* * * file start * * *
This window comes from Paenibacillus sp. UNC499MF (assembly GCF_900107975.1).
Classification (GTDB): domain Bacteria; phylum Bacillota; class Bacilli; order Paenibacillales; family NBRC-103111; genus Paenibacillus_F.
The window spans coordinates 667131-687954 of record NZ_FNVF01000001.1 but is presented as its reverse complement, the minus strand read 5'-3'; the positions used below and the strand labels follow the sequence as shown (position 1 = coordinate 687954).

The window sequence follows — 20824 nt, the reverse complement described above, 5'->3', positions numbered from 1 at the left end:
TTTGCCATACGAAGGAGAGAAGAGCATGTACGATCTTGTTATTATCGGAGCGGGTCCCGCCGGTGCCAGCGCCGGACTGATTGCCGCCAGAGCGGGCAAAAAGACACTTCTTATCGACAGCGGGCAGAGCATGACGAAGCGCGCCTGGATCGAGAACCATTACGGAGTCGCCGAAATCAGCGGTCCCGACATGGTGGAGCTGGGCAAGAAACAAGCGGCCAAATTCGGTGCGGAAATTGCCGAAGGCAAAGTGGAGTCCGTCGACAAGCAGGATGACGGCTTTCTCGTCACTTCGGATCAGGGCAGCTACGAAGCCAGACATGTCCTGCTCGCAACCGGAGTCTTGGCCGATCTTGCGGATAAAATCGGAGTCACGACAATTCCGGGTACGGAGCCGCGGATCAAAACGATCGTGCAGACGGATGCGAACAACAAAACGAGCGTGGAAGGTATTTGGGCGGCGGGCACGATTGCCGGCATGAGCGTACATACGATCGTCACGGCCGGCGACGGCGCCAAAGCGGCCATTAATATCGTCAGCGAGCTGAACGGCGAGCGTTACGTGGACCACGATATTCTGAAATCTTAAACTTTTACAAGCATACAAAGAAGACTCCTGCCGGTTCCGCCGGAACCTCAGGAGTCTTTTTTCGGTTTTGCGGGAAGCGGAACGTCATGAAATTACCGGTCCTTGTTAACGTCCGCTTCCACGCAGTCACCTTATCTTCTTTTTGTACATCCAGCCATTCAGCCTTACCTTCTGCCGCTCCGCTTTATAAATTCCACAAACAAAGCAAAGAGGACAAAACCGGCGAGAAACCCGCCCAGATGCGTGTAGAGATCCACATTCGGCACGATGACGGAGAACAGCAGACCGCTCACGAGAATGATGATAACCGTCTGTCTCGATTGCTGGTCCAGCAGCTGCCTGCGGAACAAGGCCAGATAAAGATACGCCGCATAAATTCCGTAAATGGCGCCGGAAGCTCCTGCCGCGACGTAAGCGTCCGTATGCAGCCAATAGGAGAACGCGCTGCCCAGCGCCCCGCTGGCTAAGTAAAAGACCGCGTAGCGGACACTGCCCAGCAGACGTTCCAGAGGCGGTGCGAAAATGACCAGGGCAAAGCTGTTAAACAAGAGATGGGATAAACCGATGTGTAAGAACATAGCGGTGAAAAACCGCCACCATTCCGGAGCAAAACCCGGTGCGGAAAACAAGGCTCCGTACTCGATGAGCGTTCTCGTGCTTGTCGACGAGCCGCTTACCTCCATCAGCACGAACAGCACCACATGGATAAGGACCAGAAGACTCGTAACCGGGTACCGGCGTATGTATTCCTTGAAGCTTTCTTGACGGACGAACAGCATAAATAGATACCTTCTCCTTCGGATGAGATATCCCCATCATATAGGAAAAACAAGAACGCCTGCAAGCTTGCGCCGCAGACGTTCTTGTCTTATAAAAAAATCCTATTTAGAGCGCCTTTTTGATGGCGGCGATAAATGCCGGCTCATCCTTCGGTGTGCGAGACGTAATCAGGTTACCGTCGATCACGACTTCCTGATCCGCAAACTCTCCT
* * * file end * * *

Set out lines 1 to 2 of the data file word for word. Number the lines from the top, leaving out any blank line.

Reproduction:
This window comes from Paenibacillus sp. UNC499MF (assembly GCF_900107975.1).
Classification (GTDB): domain Bacteria; phylum Bacillota; class Bacilli; order Paenibacillales; family NBRC-103111; genus Paenibacillus_F.